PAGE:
Strategies to Improve Manager and Employee Relations 
         Positive manager-employee relationships begin. Sitting down face-to-face weekly or monthly, to discuss ideas, solve problems, and track goal progress. These meetings will make employees feel more comfortable asking for help and give the manager a better understanding of their team members’ unique personalities and motivations. Constructive feedback is a two-way street (Bass, 1998). Just like employees need to know what they’re doing well and where they can improve, the manager needs to hear what’s working and not within the team or department. Ask what you as a manager can do to make their job easier/help them be more effective. Ask what changes they would like to see within processes or policies. Employees will be much more likely to stick with a company when they feel their voices are being heard (Borowski, 1998).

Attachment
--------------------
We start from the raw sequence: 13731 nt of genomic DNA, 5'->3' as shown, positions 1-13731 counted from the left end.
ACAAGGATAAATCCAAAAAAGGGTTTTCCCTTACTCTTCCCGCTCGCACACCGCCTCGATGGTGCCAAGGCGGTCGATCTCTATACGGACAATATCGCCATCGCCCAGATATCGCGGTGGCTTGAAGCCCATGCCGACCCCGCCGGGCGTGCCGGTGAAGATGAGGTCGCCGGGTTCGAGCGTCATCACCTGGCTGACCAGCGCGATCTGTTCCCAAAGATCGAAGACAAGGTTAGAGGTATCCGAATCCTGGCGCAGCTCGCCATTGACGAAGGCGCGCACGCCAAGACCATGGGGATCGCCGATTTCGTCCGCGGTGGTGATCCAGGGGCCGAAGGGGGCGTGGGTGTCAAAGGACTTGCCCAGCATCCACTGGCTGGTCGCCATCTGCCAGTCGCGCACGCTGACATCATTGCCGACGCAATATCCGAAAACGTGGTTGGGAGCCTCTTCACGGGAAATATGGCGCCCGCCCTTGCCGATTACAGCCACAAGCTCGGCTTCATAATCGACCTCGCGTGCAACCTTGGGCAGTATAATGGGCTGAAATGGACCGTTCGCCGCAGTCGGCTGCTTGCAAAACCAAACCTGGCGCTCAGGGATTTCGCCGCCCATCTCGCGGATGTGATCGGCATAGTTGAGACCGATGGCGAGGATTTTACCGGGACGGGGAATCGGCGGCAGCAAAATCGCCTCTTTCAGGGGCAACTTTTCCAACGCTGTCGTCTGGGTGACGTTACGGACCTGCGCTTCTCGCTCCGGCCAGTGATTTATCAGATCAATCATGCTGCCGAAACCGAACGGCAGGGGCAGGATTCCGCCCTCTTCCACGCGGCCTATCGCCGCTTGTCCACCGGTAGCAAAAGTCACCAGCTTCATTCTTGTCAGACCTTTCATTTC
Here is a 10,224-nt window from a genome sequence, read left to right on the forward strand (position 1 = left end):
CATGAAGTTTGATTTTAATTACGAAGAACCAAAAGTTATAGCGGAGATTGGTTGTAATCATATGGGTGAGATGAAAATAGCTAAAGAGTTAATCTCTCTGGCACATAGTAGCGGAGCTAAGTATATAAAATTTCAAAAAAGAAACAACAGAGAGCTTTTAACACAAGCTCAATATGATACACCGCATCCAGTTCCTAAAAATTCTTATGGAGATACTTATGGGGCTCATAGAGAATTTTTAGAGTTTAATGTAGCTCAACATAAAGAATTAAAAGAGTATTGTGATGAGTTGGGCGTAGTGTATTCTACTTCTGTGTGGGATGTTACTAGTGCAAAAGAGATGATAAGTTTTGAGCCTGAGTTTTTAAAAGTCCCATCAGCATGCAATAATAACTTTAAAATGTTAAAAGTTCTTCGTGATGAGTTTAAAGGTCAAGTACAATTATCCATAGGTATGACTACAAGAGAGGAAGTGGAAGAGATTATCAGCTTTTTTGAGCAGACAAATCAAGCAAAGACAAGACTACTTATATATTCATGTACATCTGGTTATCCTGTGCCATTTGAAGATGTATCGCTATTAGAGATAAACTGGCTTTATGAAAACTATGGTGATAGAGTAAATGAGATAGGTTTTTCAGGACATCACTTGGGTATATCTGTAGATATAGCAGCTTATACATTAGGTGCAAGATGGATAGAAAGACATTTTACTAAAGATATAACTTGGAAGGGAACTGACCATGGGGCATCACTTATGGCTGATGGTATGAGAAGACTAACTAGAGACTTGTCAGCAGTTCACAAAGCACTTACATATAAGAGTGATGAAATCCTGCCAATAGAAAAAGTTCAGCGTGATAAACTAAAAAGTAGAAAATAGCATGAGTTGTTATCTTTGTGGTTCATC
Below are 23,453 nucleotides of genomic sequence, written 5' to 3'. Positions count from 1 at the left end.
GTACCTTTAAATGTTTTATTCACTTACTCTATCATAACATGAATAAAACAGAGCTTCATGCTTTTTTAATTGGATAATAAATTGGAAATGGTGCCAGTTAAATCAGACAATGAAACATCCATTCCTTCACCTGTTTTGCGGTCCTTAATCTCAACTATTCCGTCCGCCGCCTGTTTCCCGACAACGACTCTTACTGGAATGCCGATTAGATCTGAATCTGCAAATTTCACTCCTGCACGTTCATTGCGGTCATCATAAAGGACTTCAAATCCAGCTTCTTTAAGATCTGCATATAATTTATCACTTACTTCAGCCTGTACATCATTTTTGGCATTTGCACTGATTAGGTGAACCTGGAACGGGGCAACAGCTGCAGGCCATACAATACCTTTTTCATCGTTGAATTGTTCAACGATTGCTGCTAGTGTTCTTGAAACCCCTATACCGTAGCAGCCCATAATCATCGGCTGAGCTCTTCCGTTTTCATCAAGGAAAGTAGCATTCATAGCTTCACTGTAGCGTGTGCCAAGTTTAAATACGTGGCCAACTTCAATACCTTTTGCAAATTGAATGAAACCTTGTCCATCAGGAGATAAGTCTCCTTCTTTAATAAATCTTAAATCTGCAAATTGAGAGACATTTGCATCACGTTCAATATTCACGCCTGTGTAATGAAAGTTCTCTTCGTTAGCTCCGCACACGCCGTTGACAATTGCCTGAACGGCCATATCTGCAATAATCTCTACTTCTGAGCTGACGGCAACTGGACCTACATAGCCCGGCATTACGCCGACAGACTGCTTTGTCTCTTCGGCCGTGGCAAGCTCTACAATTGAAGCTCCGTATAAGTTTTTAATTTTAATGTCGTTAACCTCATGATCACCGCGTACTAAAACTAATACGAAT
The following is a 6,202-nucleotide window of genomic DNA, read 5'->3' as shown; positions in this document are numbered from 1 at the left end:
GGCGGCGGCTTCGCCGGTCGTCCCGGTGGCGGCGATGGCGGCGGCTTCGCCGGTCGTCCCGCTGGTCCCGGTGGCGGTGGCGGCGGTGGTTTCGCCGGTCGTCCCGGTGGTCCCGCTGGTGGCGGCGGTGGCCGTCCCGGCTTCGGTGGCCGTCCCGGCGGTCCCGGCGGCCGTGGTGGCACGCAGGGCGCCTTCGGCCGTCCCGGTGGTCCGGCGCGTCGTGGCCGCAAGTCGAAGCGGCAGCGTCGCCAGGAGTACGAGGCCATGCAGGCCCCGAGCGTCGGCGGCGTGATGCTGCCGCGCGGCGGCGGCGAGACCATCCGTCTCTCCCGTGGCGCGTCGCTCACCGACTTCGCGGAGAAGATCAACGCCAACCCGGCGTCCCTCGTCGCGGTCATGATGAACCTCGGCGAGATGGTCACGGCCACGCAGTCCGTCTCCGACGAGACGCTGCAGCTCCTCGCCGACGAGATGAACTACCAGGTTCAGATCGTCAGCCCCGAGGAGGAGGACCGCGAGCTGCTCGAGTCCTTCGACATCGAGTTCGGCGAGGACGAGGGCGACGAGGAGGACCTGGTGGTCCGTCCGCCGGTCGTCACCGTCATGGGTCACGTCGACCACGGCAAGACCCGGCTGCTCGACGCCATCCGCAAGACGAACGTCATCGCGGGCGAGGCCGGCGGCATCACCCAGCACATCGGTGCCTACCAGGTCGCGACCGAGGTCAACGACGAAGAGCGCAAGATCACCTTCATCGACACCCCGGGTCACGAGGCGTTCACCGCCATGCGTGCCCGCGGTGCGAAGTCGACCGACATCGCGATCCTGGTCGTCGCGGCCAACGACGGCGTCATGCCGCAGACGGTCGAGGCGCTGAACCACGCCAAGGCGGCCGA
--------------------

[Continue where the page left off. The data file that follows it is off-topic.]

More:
Furthermore, praising employees will also make them more open to constructive feedback. Striking that balance between positive and negative will show employees that constructive feedback comes from an objective, unbiased place. Show employees that you’re invested in their growth and that you want to help them move up the ladder. If people feel they’re stuck in a dead-end job—and their manager isn’t doing anything about it—it won’t be long before they’re sending out resumes and cover letters. Use check-in meetings to discuss employees’ long-term career goals and chart a course to help them get there. On the other hand, all managers must set expectations on how team members are to work together and hold them to account for their delivery (Bhatt & Sharma, 2019). 
Conflict and Manager Relationship